Calm, Xi and Kubernetes containers formed a trisect of a product strategy for the next several years. We continue to evolve just like when we decided to work on our own hypervisor, AHV. AHV, Acropolis and Prism are the architectural debts of the past eight years that will form a robust foundation for Calm and Xi in the coming eight years.
This strategy and its presentation seems more concise and pertinent to modern data centre IT trends than anything similar coming out of Dell EMC, HPE, IBM and Cisco.
So where's the bad news? CFO Dustin Williams hinted at what might be happening with OEM Dell EMC, whose own VMware-focussed VxRail and VxRack products sales are growing strongly. "Looking forward, we haven't built in the expectation that the Q4 Dell performance will continue into Q1." Dell represented some 10 per cent of sales in the quarter, a little higher than in prior quarters.
Fortunately, Nutanix has won IBM as a new OEM and sales on Cisco UCS hardware grew strongly. "We also doubled our Cisco UCS bookings in Q4 versus Q3."
As Cisco is now buying its hyperconverged system software supplier, Springpath, that trend might slow.
Pandey discussed Cisco and other competitors in the call. "It's about the entire operating system and increasingly it's about the same OS running on both public and private cloud side as you see from Microsoft talking about Azure and Azure Stack. And I think Cisco's current offering is very far from this. They are too focused on the form factor that [was talked] about five years ago. I think they and HP and NetApp are still playing a hardware game off HCI. I think the real game that's being played in pure software is... about the entire opening system itself."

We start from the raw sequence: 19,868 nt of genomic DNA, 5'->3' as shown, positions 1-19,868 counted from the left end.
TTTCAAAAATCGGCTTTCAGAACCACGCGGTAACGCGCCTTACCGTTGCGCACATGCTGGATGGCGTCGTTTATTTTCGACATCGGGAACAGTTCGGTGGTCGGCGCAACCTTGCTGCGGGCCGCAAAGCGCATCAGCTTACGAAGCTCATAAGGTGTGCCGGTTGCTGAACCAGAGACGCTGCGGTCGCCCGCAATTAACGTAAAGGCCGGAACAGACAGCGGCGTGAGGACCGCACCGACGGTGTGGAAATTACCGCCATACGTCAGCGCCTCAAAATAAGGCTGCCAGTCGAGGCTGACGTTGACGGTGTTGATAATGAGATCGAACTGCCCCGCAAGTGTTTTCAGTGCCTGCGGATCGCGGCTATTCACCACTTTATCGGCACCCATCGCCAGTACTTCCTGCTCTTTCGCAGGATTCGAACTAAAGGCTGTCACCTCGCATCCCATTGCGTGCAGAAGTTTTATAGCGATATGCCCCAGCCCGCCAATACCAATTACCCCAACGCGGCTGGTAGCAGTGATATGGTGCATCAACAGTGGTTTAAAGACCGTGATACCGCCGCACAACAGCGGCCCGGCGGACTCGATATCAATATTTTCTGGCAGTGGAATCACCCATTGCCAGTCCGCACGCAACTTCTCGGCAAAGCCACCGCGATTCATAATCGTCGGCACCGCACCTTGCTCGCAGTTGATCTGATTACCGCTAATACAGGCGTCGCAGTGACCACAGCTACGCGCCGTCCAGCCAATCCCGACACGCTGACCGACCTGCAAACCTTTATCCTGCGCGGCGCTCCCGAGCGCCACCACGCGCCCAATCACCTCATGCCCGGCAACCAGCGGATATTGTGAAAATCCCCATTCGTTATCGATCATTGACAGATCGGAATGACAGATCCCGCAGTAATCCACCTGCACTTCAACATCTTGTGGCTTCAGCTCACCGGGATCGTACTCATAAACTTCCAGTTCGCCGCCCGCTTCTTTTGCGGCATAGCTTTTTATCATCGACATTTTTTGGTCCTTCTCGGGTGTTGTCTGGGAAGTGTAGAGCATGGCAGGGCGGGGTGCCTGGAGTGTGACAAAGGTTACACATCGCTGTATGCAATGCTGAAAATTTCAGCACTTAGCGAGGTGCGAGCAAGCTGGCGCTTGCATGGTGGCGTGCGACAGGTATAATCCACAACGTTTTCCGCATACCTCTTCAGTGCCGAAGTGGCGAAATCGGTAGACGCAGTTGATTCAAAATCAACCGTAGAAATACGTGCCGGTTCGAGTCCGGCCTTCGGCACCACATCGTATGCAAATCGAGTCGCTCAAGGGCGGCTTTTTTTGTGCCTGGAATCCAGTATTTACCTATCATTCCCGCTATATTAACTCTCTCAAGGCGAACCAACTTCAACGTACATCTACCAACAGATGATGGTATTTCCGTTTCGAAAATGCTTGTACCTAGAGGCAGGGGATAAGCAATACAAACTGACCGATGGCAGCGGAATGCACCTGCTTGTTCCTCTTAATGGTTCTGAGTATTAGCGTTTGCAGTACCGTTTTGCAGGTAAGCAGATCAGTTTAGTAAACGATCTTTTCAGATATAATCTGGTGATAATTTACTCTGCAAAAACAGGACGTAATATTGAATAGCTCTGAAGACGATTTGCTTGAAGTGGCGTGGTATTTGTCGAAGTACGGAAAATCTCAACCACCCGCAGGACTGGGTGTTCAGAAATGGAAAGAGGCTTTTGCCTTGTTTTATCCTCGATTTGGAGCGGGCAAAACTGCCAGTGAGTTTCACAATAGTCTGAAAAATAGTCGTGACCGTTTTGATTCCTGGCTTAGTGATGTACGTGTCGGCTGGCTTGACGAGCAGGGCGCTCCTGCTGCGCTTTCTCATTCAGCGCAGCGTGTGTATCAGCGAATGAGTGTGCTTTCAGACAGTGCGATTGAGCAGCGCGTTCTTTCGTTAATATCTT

By operating system he means a full stack embracing servers, networking, storage, virtualisation of all three and management services. Pandey only sees two companies with offerings in this area – VMware and Nutanix.
He said: "In the coming 12 to 18 months, you will actually see us become a full-fledged networking and software-defined security vendor just like what you are seeing VMware as well."
El Reg thinks Microsoft with its Hyper-V/Windows stack will be in this category as well.
Pandey dismissed composable infrastructure, like HPE's Synergy, saying: "It's a niche because it's about a hardware routing mechanism that let's you address disk drives using some hardware switching... I think composable is a cute terminology but at the end of the day the world is moving towards commodity, towards rack-mount servers that are off the shelf as opposed to using some hardware tricks to really go and build solutions."
Nutanix and Pure are neck and neck in the revenue annual run rate charts. Nutanix is on $904.4m and should beat $1bn next quarter. Pure is on $898m and could also surpass the $1bn mark next quarter.
The outlook for the next quarter is for revenues between $240m and $250m – $245mn at the midpoint and 46.9 per cent higher than the year-ago quarter. This is continued breakneck growth.
The non-GAAP net loss is expected to be $0.37/share, which compares to $0.59/share this quarter. So the trend is down and suggests that profitability might, at some stage, actually happen. Perhaps FY18. ®